Jennifer Kimball


Life in Harmony

A great and unique singer is returning to the Boston scene this month. Jennifer Kimball is making her first appearances as a bandleader in two years, some 10 months after the birth of her son, Waylon.

Singing at Toad in Porter Square, Cambridge, this Tuesday and next, Kimball will be fronting a superb band made up of local roots music notables: guitarists Duke Levine and Kevin Barry and singer/songwriter/cellist Kris Delmhorst. All three are featured on her upcoming, self-produced CD, to be released in the Fall.

Nationally, Kimball is still best known as the co-founder of The Story, the erstwhile duet act with Jonatha Brooke, which broke up in 1994. Kimball is returning to a singer-songwriter role after spending much of the early part of this decade working with group projects such as Matt Glaser's bluegrass experimentalists The Wayfaring Strangers, and Maybe Baby, the roots-pop outfit featuring Kimball's husband Ry Cavanaugh.

Over the past 10 years, Kimball has also become one of America's premiere harmony voices, having recorded her agile, angular and sometimes other-worldly harmonies with dozens of artists. Her most breathtaking work is with Lucy Kaplansky, collaborations Kimball calls "the most transcendent harmony singing of her life."

"I've always had my own voice. But in the last five years - my mom dying, having this baby, playing in a rock band with my husband, singing with Lucy in Wayfaring Strangers, being in Faith Soloway's (comic theatrical) rock operas - all of this has allowed me to develop my own voice as a writer and a performer, " Kimball says from her home in Somerville.

As Kimball embarks upon a new chapter in her professional life, she is, oddly, a victim of her previous success.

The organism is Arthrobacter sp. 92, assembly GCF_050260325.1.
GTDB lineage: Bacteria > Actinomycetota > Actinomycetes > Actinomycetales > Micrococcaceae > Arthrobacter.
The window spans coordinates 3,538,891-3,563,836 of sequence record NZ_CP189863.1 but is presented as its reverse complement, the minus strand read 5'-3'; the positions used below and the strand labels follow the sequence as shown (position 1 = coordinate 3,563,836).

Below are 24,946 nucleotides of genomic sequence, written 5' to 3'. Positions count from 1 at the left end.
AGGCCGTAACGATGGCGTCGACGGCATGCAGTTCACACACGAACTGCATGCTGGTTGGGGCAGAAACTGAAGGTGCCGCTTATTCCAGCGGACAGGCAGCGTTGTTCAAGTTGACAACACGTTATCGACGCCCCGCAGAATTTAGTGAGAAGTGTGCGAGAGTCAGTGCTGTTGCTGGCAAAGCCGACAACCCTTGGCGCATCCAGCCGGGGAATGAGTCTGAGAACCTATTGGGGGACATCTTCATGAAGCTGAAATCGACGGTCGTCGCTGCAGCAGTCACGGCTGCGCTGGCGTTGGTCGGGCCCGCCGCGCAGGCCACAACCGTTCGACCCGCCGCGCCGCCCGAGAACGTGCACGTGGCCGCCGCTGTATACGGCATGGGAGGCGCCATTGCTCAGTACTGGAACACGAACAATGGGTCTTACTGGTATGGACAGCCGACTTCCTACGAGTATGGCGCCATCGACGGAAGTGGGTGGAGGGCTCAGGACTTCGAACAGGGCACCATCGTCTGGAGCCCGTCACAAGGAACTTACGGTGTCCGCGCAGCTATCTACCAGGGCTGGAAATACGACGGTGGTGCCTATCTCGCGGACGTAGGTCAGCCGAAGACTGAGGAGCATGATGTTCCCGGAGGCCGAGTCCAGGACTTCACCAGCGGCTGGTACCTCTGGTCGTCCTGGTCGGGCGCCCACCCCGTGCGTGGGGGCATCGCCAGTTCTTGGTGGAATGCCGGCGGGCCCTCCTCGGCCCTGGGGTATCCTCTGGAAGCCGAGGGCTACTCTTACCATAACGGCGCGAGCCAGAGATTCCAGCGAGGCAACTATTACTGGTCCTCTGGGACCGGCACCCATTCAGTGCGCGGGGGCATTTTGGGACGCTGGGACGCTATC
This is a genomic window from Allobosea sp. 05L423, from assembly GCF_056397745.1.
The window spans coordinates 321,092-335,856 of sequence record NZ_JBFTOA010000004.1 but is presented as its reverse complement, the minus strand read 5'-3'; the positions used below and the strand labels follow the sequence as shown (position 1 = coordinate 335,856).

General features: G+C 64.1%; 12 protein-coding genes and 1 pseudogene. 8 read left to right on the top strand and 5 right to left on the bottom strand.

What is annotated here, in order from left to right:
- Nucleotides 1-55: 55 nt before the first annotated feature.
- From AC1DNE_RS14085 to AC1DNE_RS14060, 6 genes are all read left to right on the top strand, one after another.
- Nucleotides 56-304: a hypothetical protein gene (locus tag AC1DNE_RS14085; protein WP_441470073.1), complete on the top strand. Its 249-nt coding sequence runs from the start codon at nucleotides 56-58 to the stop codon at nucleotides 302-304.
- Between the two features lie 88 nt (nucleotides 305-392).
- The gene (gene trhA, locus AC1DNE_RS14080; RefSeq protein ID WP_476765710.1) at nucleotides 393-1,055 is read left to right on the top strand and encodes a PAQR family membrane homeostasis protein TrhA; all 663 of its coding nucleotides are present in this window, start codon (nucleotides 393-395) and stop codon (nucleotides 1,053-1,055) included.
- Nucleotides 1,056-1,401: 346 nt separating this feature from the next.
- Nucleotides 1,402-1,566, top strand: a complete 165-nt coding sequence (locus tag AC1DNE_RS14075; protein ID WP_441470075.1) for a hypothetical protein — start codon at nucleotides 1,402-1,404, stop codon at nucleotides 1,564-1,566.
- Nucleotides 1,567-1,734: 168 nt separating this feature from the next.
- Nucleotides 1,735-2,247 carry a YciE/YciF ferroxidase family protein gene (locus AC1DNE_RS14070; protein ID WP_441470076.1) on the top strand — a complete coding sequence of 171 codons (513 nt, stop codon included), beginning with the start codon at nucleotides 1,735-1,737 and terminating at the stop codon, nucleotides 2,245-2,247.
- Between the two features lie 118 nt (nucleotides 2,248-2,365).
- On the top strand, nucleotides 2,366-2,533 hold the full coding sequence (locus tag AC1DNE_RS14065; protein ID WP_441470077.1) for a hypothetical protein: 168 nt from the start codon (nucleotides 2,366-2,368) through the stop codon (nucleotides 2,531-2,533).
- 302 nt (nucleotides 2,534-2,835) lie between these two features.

In a better world, the music industry might look at Kimball as a thrillingly singular vocalist who has already proved her ability to grow and progress. In 1994, when the Story broke up, Kimball was basically Garfunkel to Brooke's Simon. From 1994 to 1998, Kimball learned, from scratch, the crafts of songwriting and arranging. She kick-started a solo career for the first time, and learned guitar and ukulele. Her strikingly beautiful debut solo album, 1998's "Veering from the Wave" (on PolyGram) was the direct result of this amazing period of growth.

Yet in the real world, many in the record industry see Kimball as an aging artist on a downward financial spiral.

"The second Story album "the Angel in the House" sold 100,000 copies. My solo album sold 15,000. So if a label thinks of it purely by the numbers that's a massive failure, a disaster, " Kimball says.

Now in 2005, after the regional projects and the baby break, even the small, folky, once-adventurous labels are hesitant to take a chance on a hard-to-pigeonhole artist whose biggest sales are 10 years gone.

"Even small labels are very cautious now. They're afraid, and they want a sure bet: someone who's been touring nationally and steadily," she says.

And so, one of New England's great ideosyncratic talents is releasing an album on her own. Kimball says her new music is somewhat more mainstream, influenced by the rock, pop, bluegrass and jazz of her side-projects.

"My singing still flies around, and the bridges in my songs still take left turns, but some of the chords have straightened out a little bit. There's a bit more harmonic simplicity, more allowing the songs to tell their own stories," says Kimball.